The year 2009 marks the tenth anniversary of domain name regulation under the Anti-Cybersquatting Consumer Protection Act (ACPA) and the Uniform Domain Name Dispute Resolution Policy (UDRP). Adopted to combat cybersquatting, these rules left a confused picture of domain name theory in their wake. Early cybersquatters registered Internet domain names corresponding with others’ trademarks to sell them for a profit. However, this practice was quickly and easily contained. New practices arose in domain name markets, not initially contemplated by the drafters of the ACPA and the UDRP. One example is clickfarming – using domain names to generate revenues from click-on advertisements ...


Constructing Commons In The Cultural Environment, Michael J. Madison, Brett M. Frischmann, Katherine J. Strandburg Jan 2010

Constructing Commons In The Cultural Environment, Michael J. Madison, Brett M. Frischmann, Katherine J. Strandburg

Articles

This Essay considers the problem of understanding intellectual sharing/pooling arrangements and the construction of cultural commons arrangements. We argue that an adaptation of the approach pioneered by Elinor Ostrom and collaborators to commons arrangements in the natural environment may provide a template for the examination of constructed commons in the cultural environment. The approach promises to lead to a better understanding of how participants in commons and pooling arrangements structure their interactions in relation to the environment(s) within which they are embedded and with which they share interdependent relationships. Such an improved understanding is critical for obtaining a ...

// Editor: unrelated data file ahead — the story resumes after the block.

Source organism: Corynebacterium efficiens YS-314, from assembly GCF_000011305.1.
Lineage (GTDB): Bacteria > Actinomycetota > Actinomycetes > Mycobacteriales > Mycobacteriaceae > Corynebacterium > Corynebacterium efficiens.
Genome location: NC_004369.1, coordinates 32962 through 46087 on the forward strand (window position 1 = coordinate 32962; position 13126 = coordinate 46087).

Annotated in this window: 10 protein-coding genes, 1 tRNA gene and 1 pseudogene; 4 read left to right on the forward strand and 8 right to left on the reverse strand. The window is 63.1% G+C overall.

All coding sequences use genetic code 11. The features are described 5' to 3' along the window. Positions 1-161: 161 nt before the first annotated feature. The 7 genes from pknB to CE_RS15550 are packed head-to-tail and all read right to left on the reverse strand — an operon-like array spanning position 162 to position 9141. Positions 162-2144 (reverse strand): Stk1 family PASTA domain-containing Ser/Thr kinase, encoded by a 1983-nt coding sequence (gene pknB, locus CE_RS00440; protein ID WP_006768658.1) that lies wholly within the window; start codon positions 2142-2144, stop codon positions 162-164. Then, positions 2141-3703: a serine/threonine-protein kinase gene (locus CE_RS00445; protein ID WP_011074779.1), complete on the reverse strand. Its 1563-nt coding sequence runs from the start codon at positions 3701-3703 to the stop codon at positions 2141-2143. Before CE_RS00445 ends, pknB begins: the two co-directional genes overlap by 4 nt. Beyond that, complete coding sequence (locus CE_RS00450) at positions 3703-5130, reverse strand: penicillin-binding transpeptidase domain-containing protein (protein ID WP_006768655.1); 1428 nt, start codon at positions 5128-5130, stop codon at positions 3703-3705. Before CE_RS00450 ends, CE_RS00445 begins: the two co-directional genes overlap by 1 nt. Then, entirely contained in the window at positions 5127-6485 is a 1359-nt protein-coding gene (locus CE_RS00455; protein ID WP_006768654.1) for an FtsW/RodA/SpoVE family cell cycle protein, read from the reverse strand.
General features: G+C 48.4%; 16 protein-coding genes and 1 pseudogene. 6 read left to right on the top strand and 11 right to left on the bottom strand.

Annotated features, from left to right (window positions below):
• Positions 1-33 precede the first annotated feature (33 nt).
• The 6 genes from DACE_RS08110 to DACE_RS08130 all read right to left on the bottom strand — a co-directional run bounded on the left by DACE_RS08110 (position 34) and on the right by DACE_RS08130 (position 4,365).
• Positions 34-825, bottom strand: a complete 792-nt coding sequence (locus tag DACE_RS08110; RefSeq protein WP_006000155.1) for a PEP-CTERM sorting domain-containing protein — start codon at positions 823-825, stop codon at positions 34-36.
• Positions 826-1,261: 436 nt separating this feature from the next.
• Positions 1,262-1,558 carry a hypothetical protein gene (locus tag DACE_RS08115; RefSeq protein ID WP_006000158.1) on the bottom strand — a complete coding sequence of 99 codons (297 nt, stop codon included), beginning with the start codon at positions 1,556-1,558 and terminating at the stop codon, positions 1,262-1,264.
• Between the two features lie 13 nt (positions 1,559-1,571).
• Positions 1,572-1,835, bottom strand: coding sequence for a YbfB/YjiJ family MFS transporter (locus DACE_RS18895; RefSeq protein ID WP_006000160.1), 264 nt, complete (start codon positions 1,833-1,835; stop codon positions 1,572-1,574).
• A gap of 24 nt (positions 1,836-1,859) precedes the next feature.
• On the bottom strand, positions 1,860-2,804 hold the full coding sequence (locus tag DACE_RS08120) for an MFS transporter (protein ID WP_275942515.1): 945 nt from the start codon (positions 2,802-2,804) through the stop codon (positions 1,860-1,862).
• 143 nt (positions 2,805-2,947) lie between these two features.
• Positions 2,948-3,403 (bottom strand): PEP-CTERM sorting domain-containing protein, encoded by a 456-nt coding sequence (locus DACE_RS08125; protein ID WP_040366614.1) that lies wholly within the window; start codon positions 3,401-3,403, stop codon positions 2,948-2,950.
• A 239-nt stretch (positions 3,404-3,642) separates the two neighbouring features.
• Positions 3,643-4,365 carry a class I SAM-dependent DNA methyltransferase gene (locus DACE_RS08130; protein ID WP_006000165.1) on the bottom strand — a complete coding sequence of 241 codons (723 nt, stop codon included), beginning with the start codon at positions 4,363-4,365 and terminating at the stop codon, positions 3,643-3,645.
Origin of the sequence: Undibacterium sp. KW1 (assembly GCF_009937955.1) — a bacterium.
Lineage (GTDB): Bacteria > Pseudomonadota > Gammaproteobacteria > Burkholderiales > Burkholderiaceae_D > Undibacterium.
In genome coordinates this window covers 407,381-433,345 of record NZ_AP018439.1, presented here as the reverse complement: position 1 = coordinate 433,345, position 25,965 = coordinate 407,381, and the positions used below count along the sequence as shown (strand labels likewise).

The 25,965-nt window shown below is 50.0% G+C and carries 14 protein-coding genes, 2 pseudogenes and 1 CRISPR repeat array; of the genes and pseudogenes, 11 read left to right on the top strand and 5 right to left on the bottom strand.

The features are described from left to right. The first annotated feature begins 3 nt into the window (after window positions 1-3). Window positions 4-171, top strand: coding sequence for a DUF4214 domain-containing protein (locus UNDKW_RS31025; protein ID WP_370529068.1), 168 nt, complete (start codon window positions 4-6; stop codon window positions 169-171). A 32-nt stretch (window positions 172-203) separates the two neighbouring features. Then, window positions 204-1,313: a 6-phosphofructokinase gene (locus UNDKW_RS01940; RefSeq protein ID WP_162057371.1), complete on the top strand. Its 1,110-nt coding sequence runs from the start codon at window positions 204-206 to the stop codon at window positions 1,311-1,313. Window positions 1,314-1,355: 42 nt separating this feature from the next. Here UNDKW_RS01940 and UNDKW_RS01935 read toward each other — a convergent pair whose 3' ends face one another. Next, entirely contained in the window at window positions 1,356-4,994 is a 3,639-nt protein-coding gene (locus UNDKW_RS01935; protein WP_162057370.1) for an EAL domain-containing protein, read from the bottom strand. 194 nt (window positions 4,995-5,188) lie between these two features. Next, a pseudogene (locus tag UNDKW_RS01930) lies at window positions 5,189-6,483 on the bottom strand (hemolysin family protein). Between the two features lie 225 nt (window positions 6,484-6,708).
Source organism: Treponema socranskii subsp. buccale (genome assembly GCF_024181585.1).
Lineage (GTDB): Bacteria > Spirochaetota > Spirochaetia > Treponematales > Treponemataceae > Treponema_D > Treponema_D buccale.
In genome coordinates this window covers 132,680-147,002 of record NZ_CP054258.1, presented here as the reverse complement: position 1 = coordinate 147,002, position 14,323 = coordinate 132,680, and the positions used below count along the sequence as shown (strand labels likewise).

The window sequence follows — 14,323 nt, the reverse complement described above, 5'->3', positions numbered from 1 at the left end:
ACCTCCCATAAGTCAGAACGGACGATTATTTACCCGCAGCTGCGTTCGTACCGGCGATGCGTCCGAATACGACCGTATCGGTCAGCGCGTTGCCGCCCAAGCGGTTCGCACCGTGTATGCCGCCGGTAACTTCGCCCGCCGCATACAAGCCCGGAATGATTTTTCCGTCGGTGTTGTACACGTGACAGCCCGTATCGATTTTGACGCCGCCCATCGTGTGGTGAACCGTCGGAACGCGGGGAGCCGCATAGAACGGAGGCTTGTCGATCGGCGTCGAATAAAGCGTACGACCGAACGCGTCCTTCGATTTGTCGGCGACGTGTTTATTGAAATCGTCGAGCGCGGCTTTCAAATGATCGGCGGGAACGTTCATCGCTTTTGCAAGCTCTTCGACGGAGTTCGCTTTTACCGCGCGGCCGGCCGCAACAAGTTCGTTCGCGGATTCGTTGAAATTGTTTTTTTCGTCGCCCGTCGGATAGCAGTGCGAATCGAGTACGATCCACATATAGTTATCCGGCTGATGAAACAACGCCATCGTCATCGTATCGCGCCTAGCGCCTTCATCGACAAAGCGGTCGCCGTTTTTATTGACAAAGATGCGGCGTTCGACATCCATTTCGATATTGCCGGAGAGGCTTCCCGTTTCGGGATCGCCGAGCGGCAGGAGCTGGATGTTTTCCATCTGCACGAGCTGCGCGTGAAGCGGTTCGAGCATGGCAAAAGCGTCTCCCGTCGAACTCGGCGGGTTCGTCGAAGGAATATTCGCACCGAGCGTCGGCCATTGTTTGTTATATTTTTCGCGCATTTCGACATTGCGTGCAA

Beyond Creativity: Copyright As Knowledge Law, Michael J. Madison Jan 2010

Beyond Creativity: Copyright As Knowledge Law, Michael J. Madison

Articles

The Supreme Court’s copyright jurisprudence of the last 100 years has embraced the creativity trope. Spurred in part by themes associated with the story of “romantic authorship” in the 19th and 20th centuries, copyright critiques likewise ask, “Who is creative?” “How should creativity be protected (or not) and encouraged (or not)?” and “ Why protect creativity?” Policy debates and scholarship in recent years have focused on the concept of creativity in framing copyright disputes, transactions, and institutions, reinforcing the notion that these are the central copyright questions. I suggest that this focus on the creativity trope is unhelpful. I argue ...


Foreword: On Publishing Anonymously, Anthony C. Infanti Jan 2010

Foreword: On Publishing Anonymously, Anthony C. Infanti

Articles

In this foreword to the fall 2010 issue of the Pittsburgh Tax Review, I explain the troubling set of circumstances that led to our decision to publish one of the articles anonymously. All of the articles in this issue share a focus on suggestions for state and local tax reform in Pennsylvania. The circumstances surrounding the decision to publish this one article anonymously raise a host of questions regarding the extent to which tax professionals are free to make suggestions for tax reform without being subject to employer censorship.


Some Optimism About Fair Use And Copyright Law, Michael J. Madison Jan 2010

Some Optimism About Fair Use And Copyright Law, Michael J. Madison

Articles

This short paper reflects on the emergence of codes of best practices in fair use, highlighting both the relationship between the best practices approach and an institutional perspective on copyright and the relationship between the best practices approach and social processes of innovation and creativity.


Reply: The Complexity Of Commons, Michael J. Madison, Brett M. Frischmann, Katherine J. Strandburg Jan 2010

Reply: The Complexity Of Commons, Michael J. Madison, Brett M. Frischmann, Katherine J. Strandburg

Articles

Constructing Commons in the Cultural Environment, and responses to that article by Professors Thráinn Eggertsson, Wendy Gordon, Gregg Macey, Robert Merges, Elinor Ostrom, and Lawrence Solum. This short Reply comments briefly on each of those responses.